Leg Elevation the Wrong Way: 15 Common Mistakes to Avoid

Leg Elevation the Wrong Way: 15 Common Mistakes to Avoid

Physicians have used leg elevation for centuries to treat venous problems, swelling and other health issues. This simple technique is a low-cost, reliable method to improve your leg and vein health in a multitude of ways. However, despite the simplicity of elevating your legs, there are ways to do it incorrectly—and these mistakes can diminish the effectiveness of elevating your legs. Read on to discover the 15 common leg elevation mistakes you should avoid.

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Not using a pillow of any kind.

Leg elevation is such a simple technique that it can be very tempting to just throw your legs against the wall or the couch and go...er, lie down. However, not using any kind of pillow can lead to a host of issues. For one, it’s going to be uncomfortable to lie in that position for any length of time, and the arms of the couch or the edge of the bed can actually put pressure on your calves in such a way that the blood pools in your legs, totally defeating the purpose of leg elevation. It’s also highly unlikely that you’ll be able to achieve the proper angle and position without the assistance of a pillow (more on the correct angles below).

legs resting on contoured pillow

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Using a regular pillow.

Clearly, you need to use a pillow when you elevate your legs. But a regular pillow on its own isn’t enough to properly position your legs and raise them to the correct height. Some people advocate for buying a series of regular pillows and then safety-pinning the pillowcases together so they stay in a stair-like arrangement. However, it’s a huge hassle to purchase and then assemble all the supplies, and by the time you buy everything it won’t be that much less money than getting a pillow specifically for leg elevation. In addition, the flat surfaces of a regular pillow won’t be contoured to the shape of your leg, unlike the Lounge Doctor Leg Rest, which is contoured to the shape of the leg to evenly distribute weight so it doesn’t put undue pressure on any one part of the leg.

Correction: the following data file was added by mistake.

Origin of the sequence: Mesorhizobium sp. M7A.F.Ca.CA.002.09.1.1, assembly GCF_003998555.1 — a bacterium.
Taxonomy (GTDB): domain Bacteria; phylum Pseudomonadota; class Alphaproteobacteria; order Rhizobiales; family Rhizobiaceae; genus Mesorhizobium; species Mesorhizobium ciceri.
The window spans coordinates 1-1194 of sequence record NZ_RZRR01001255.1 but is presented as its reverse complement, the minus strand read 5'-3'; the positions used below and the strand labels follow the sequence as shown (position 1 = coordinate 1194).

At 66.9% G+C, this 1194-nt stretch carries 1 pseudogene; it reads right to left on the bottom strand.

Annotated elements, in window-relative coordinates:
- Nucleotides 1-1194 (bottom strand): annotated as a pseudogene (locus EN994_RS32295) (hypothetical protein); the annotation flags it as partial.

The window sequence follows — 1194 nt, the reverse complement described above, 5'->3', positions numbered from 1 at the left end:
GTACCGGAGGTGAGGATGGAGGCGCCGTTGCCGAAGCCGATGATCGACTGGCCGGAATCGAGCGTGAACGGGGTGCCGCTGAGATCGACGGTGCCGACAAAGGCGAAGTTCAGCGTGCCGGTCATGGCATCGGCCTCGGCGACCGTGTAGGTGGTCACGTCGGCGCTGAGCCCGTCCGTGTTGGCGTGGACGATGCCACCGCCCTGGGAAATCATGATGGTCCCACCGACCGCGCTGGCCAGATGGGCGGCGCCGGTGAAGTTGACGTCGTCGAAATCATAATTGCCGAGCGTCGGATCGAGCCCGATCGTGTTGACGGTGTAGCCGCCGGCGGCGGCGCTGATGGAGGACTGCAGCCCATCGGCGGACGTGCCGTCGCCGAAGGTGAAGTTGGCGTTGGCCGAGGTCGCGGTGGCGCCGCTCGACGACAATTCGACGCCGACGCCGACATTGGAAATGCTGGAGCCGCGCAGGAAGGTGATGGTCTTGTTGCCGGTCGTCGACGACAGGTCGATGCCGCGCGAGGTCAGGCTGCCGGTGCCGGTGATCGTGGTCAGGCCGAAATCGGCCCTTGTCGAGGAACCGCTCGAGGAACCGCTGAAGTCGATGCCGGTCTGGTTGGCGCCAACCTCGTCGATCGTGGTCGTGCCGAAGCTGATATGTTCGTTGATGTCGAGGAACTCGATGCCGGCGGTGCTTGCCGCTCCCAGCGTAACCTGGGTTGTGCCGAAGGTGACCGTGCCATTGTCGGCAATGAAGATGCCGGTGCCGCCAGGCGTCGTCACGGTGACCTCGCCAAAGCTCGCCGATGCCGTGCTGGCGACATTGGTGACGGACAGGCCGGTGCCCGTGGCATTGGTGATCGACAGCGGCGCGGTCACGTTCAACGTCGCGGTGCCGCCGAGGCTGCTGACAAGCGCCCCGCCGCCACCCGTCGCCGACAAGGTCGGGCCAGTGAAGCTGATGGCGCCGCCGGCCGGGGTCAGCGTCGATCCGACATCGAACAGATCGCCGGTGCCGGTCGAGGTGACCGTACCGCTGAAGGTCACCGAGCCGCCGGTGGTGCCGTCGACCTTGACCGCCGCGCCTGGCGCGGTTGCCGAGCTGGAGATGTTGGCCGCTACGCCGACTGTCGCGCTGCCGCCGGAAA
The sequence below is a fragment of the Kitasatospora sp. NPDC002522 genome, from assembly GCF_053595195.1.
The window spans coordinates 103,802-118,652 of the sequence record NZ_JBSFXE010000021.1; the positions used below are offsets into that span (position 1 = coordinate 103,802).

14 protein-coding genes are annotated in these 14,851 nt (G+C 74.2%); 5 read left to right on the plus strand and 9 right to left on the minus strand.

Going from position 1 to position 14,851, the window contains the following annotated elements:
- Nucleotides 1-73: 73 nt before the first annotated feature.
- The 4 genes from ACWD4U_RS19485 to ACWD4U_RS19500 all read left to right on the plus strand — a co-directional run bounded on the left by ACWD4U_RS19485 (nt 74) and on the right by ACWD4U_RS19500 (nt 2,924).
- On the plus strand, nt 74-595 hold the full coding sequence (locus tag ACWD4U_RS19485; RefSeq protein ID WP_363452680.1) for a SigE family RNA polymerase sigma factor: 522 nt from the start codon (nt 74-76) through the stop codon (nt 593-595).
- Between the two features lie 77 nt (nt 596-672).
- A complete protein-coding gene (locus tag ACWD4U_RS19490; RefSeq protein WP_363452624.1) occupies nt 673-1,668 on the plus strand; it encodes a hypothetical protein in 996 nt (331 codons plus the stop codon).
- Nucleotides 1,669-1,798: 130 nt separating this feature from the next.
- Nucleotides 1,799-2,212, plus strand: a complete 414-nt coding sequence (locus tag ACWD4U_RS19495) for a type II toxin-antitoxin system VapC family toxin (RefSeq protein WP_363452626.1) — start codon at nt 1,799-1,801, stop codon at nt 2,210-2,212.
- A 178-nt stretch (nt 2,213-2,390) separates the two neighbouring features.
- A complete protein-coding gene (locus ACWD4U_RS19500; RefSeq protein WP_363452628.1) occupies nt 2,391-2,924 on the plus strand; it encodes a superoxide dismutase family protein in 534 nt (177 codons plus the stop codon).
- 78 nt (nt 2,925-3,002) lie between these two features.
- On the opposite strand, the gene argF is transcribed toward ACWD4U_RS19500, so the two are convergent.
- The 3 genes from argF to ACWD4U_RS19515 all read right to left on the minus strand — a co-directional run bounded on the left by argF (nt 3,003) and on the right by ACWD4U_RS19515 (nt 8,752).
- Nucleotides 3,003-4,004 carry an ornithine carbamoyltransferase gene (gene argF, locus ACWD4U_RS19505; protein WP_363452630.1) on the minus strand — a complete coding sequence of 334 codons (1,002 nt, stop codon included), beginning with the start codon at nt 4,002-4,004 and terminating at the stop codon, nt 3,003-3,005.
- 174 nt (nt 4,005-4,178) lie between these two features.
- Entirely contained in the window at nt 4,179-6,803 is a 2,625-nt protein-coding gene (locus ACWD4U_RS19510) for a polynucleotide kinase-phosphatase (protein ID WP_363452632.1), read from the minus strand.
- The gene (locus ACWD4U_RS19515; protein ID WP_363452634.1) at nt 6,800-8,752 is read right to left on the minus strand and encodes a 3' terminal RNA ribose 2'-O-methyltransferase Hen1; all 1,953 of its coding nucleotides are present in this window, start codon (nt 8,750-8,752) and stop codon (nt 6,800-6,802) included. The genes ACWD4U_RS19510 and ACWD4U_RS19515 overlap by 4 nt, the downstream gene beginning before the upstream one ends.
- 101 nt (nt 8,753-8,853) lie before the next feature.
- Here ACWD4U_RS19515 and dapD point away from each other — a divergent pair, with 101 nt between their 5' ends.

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Not raising your legs above the heart.

Lying down and propping your feet up on a single, shallow pillow will do you some good, but it won’t help you nearly as much good as getting your feet above your heart. Gravity pulls on your blood and other fluids, pulling them down towards your feet, so your heart has to constantly work against gravity whenever you stand, sit, walk and otherwise remain upright. However, once you lie down and position the lower legs above the heart, you’ll be able to harness the power of gravity to encourage the blood to drain back towards your core, which makes the leg elevation process way more efficient and effective. This means you can get the same results in less time.

legs resting on couch arm

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Raising the thighs but not the calves.

Some specialty leg pillows don’t use a continuous gentle incline, and instead look more like an inverted V, so the thighs are raised but then the lower legs point back towards the ground. This type of pillow gets you halfway there, but halfway isn’t enough because in this position gravity is still going to pull on the fluids in your legs, causing them to pool. As a result, these tented pillows don’t do much to encourage circulation, drain fluid or give you the other benefits of leg elevation. To properly elevate your legs, your feet and calves should be slightly above the level of your thighs, not below them.

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Choosing the incorrect pillow size.